Fear is public enemy number one. The other day I talked about what if. Those two words really wouldn’t have an impact on our lives if it weren’t for fear. Fear is what makes the world go round. People are constantly making decisions and taking action out of fear. And some people use fear as a weapon; they find someones weakness and use it against them to get what they want.
Growing up, fear controlled everything that I did. My every move was based off of my fear for the world. I can’t even begin to tell you the things I was afraid of; if I did, I could go on forever.
I spent day and night with my body exhausted and my mind buzzed on fear. Like I’ve mentioned multiple times, sleep is impossible for me at night. I was just telling someone today that I’d do anything to be able to sleep at night— I’m just tired from trying so hard. I’ve been running on E for eight years.
Back when things were really bad for me, my entire family pretty much had to be careful of their every move. I had so many little things that I’d decided weren’t allowed— well, my fear decided. For the sake of not having this be as long as a book, I’ll stick to the big one. News.
News was the ultimate no. It was not to be played in my presence. I would do everything in my power to avoid the news. I would make my mom swear up and down that she wouldn’t play the news in the mornings. When we went out to eat, if the news was on I would make sure I was facing away from the TV. If someone got a notification on their phone in regard to the news, I’d ask them to shut it off right away. The fear of what I would see was too much for me to bare.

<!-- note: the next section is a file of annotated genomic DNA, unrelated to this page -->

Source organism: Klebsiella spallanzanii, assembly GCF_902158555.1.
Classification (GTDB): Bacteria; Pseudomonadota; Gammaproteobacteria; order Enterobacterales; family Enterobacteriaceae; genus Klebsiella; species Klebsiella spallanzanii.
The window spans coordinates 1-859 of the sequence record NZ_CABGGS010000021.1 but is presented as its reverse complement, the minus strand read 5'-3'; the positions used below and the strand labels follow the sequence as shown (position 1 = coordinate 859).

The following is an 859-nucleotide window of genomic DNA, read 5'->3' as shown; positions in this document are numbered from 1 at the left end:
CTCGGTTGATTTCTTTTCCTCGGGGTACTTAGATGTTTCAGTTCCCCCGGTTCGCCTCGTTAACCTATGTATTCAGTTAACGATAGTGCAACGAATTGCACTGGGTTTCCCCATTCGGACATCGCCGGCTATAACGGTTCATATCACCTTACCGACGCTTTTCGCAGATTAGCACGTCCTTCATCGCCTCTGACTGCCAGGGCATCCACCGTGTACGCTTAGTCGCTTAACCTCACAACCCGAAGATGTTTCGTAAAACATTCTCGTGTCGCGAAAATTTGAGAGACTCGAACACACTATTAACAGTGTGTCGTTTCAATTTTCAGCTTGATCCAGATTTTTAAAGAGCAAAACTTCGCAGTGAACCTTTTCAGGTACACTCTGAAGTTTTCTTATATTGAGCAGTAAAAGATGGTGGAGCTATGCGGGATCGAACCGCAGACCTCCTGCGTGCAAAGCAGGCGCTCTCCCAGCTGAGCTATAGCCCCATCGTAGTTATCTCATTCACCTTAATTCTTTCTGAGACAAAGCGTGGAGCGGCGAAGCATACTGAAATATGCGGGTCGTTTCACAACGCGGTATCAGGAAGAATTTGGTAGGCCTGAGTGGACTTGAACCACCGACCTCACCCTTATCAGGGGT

The most crazy part about this story is that although it seems that I did everything in my power to avoid the news because of my fear… I also secretly spent those years listening to the news, wanting to hear something bad that way my fear had validation.
I used to sleep on the couch to I could play the TV while I tried to sleep; the silence of a dark room was too much for me. So every morning when my mom woke up and thought that I was sound asleep, she would turn the news on quietly and I would pretend to sleep, listening to every word they said. When we went out to eat, even though I’d be sat facing away I would constantly turn to face it and watch as the stories flashed across the screen. When someone got a notification on their phone if I couldn’t read what it said on my own, I would beg them to tell me what it said.